I managed to progress to following a discussion in German this week, and having something to say! However, not once, but twice, I managed to get the wrong answer, and was smartly pulled up by both lecturers.  Our conditioning in school makes us react in the same old way, so I felt like a child again, ashamed, whereas the German students are perfectly used to it and think “Oh, just as well she pointed out that I wasn’t exactly relevant”.   A friend told me of a visiting German lecturer in MIT (Boston) who made herself very unpopular by acting in this way, polite but firm.  In another class I have, through English, the (German) lecturer obviously finds it infuriating that so few people voluntarily comment or contribute – this is a class of international students, perhaps unused to ever having to speak in class.  I have to stop myself from contributing too much in this class, lest others get blocked by that.  These cultural differences are telling.  You could float through Irish Universities without ever having to speak to the class, though you may be unwillingly forced to do “group work”, speaking to other students about the subject in hand.  German students do presentations the way we do the weekly essay, so they have no problem with speaking in public or putting together a Power Point show. Mind you, I have heard that the points for University are high (especially for Psychology) but they are much higher if you want to study in Berlin, so I am mixing with the Crème de la Crème here.

Friday was November 9th, and it was 70 years since Kristallnacht, when the Pogrom against the Jews gathered momentum.  Synagogues, homes, schools were destroyed and windows in Jewish businesses were smashed between 9-11 November 1933.  A spa called “Kristal” in Southern Germany ran a tasteless ad to have romantic “Kristallnacht” with them, and was obviously stopped. It was quite low-key here, there were memorial events, and shops ran a support campaign as part of Diversity Destroyed, placing a sort of transparent sheet over their front windows, simulating broken glass.  The nicest feature was a push to go and polish the “Stolpersteine”, which are little brass blocks embedded in the pavement outside buildings here, giving the name and address of people who lived there, who were lifted from their homes and sent to concentration camps.  These little “stumbling blocks” are almost unnoticeable, just a marker of someone’s personal history as part of the bigger picture of history.  There’s something so Rudolph Steiner-ish about going out to polish them, good for the soul, gets you grounded.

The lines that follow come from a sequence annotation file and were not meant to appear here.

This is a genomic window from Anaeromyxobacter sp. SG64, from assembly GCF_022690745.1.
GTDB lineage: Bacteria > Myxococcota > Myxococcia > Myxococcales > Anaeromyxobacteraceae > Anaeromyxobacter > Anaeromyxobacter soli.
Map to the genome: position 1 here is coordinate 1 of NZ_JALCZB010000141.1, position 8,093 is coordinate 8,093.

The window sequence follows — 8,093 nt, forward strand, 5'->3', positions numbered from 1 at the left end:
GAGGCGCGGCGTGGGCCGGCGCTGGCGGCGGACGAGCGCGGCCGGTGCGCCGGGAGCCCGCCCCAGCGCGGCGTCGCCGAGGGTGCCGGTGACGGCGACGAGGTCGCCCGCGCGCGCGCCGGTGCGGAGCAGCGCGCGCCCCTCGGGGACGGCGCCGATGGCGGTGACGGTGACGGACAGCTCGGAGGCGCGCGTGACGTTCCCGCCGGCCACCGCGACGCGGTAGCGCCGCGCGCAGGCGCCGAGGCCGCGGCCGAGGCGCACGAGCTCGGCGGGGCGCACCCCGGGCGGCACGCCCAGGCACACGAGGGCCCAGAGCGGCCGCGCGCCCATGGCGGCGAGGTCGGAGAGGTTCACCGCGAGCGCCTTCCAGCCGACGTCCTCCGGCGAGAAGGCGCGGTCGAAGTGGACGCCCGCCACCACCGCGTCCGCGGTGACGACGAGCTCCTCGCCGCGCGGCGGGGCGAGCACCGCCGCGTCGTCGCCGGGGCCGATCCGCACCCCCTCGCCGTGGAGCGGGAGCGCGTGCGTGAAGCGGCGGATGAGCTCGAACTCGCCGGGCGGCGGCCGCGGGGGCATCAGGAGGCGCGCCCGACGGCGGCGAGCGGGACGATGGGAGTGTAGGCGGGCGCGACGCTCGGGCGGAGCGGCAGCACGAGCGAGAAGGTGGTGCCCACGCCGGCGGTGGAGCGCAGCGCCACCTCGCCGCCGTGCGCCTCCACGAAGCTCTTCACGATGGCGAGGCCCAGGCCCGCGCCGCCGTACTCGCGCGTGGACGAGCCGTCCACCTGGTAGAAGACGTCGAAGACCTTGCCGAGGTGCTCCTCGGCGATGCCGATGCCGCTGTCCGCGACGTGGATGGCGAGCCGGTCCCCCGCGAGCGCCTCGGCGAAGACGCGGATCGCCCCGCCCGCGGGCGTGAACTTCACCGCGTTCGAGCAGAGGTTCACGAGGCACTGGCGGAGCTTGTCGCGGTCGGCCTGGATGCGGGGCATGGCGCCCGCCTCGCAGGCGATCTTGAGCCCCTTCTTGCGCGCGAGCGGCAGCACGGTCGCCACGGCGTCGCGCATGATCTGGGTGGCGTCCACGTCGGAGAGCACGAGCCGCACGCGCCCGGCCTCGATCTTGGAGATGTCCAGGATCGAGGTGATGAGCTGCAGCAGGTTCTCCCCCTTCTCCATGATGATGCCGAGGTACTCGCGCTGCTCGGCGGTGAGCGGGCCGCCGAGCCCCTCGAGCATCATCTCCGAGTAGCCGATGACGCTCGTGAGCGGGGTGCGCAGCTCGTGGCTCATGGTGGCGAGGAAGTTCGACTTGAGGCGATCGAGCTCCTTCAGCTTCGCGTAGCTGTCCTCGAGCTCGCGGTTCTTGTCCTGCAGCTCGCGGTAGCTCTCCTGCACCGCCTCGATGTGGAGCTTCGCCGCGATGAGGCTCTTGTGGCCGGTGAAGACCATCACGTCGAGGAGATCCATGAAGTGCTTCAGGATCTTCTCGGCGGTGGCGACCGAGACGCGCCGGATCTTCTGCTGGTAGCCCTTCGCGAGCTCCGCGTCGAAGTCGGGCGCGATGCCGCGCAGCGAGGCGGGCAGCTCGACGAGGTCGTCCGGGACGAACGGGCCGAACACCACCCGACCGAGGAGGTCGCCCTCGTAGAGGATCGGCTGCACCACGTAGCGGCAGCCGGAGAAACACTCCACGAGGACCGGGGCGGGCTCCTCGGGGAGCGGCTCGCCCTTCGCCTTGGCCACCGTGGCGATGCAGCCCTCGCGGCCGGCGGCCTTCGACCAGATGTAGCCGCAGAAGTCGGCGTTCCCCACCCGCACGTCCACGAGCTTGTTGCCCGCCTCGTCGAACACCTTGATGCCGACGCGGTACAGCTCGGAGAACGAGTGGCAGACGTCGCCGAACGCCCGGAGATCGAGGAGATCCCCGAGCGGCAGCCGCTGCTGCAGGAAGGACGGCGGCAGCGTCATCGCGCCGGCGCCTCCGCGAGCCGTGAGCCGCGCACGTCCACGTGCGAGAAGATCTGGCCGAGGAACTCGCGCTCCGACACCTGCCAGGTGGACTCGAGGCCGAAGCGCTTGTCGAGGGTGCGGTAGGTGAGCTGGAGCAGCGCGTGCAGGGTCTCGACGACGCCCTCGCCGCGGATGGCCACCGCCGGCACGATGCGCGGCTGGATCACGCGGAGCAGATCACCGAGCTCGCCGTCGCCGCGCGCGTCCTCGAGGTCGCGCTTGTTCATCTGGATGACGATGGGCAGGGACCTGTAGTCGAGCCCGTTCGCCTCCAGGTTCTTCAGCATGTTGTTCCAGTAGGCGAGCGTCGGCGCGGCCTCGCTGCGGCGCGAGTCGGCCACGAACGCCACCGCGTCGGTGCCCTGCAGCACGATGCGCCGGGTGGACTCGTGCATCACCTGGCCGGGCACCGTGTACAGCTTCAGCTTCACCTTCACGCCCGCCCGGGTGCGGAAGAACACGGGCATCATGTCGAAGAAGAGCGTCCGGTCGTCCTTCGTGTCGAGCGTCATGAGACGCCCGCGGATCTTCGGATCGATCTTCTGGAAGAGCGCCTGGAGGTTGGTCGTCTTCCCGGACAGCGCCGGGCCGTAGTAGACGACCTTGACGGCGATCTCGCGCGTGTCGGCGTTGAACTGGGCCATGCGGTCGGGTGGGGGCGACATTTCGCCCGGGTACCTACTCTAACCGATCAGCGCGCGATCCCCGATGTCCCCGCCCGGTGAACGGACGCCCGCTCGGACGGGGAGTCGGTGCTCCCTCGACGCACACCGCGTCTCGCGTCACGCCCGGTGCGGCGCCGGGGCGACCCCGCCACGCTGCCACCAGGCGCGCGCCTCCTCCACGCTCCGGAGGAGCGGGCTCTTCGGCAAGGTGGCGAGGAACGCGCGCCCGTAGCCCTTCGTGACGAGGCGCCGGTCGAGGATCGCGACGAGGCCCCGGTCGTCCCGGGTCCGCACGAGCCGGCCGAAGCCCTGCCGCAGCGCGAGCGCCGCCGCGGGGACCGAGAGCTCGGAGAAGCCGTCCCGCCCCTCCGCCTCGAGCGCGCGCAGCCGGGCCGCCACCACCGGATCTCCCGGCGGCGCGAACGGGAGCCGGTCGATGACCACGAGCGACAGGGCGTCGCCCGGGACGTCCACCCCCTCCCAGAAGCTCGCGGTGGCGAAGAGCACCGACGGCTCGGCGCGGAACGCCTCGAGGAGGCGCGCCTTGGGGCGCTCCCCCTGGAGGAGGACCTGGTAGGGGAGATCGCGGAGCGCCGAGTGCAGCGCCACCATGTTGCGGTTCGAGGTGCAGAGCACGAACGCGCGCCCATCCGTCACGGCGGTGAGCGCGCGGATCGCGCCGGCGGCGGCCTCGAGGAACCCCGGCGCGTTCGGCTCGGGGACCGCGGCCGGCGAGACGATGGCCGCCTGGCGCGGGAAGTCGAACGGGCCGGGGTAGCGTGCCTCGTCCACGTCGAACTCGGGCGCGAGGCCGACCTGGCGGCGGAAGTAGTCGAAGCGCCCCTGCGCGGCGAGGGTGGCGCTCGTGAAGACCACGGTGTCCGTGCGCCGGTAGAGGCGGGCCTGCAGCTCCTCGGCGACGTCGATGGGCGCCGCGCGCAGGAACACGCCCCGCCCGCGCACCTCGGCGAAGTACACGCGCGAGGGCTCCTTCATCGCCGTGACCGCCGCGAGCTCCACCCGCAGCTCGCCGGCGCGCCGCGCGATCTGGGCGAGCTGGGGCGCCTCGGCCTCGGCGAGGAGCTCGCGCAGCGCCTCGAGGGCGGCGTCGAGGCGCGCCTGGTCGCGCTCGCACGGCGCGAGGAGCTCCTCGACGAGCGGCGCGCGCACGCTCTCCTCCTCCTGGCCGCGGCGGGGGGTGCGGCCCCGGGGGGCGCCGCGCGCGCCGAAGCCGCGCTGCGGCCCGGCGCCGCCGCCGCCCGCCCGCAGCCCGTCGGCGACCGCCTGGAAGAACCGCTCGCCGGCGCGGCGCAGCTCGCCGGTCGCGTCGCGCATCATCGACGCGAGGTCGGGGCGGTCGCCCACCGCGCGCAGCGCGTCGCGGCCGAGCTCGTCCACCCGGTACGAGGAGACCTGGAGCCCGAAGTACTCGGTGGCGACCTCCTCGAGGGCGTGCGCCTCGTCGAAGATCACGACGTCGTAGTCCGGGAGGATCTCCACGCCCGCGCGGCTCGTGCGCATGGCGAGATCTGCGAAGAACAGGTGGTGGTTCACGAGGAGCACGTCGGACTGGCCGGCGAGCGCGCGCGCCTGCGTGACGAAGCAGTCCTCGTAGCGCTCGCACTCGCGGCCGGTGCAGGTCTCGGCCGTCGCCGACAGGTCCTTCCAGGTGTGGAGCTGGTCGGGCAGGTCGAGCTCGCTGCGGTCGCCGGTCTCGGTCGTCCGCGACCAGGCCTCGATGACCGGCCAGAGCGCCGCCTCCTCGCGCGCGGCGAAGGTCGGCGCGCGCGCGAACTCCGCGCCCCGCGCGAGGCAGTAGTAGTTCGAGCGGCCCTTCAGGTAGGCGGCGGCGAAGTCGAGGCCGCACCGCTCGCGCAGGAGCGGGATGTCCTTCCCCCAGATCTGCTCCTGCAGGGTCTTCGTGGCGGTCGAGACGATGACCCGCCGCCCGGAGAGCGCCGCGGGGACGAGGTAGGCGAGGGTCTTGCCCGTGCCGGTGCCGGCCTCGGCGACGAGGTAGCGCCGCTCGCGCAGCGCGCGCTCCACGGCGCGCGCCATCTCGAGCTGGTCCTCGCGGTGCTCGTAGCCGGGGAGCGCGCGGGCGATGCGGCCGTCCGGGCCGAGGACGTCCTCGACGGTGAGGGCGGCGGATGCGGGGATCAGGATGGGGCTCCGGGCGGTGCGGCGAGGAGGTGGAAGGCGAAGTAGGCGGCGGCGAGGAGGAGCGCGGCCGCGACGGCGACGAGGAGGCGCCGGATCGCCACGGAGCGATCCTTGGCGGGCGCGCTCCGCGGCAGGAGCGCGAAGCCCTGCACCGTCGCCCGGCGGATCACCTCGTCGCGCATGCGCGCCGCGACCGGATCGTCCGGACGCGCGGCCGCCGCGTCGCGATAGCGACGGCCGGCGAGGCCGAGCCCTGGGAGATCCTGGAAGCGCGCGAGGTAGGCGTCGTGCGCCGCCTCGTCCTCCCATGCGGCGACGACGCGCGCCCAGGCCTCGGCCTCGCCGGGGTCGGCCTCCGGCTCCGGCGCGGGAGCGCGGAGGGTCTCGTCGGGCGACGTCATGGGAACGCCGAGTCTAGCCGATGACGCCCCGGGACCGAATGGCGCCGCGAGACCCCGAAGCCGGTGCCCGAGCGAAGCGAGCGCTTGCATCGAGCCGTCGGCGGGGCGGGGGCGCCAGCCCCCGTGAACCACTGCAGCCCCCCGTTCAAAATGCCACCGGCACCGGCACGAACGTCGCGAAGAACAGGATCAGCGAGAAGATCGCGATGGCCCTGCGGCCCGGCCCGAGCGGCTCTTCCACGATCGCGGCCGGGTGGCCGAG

There’s a debate here about the whole business of opening up and looking at the past.  Some Germans think they have done enough now, they’ve done their guilt and sorrow, it’s time to return to some sort of normality or something.  This generation of Germans have known what it’s like to have everything hidden and unspoken, then to have everything exhumed, examined, the wounds pulled apart, the collective guilt and shame, and then the whole world wanting to come and see the process, via tourism.  The Germans were demonised by the western world. The emotive words like the names of the leaders, Hitler, Goebbels, Himmler, Goering are forever associated with darkness.  I met an unfortunate man called Goebbels recently, that’s a tough name to carry, and you would wonder if there are any Hitlers  left in the phonebook. But the public cleansing that has taken place has also raised questions about other countries. What about the institutionalised blindness in Britain (and other countries) with regard to the land-grab and killing that was Colonialism? It feels as if, because people can actually remember World War 2, Germany’s is the only guilt to acknowledge. You can still meet British people who will tell you that Britain improved the people’s lives in the Colonies, that they wouldn’t have been half as successful, nor know the meaning of British fair play. Americans learn a fairly sanitised version of the Native American story, and often don’t even know where their country has been surreptitiously helping killings on one side or the other of conflicts, or both. In this, I am not trying to defend Hitler, just saying there are other horrific examples that are, as yet, unacknowledged.  So perhaps the exposure of the Third Reich’s guilt may lead to asking questions, always a good thing, and have an effect on how other countries view their own personal history, and more importantly, how it is taught in schools to the next generation.

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